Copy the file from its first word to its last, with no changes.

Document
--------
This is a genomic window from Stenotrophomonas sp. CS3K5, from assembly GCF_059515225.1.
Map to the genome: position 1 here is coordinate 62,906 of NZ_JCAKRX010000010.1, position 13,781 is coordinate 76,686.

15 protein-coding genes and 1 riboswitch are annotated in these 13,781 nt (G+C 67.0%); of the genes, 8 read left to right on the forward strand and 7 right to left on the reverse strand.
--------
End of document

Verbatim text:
This is a genomic window from Stenotrophomonas sp. CS3K5, from assembly GCF_059515225.1.
Map to the genome: position 1 here is coordinate 62,906 of NZ_JCAKRX010000010.1, position 13,781 is coordinate 76,686.

15 protein-coding genes and 1 riboswitch are annotated in these 13,781 nt (G+C 67.0%); of the genes, 8 read left to right on the forward strand and 7 right to left on the reverse strand.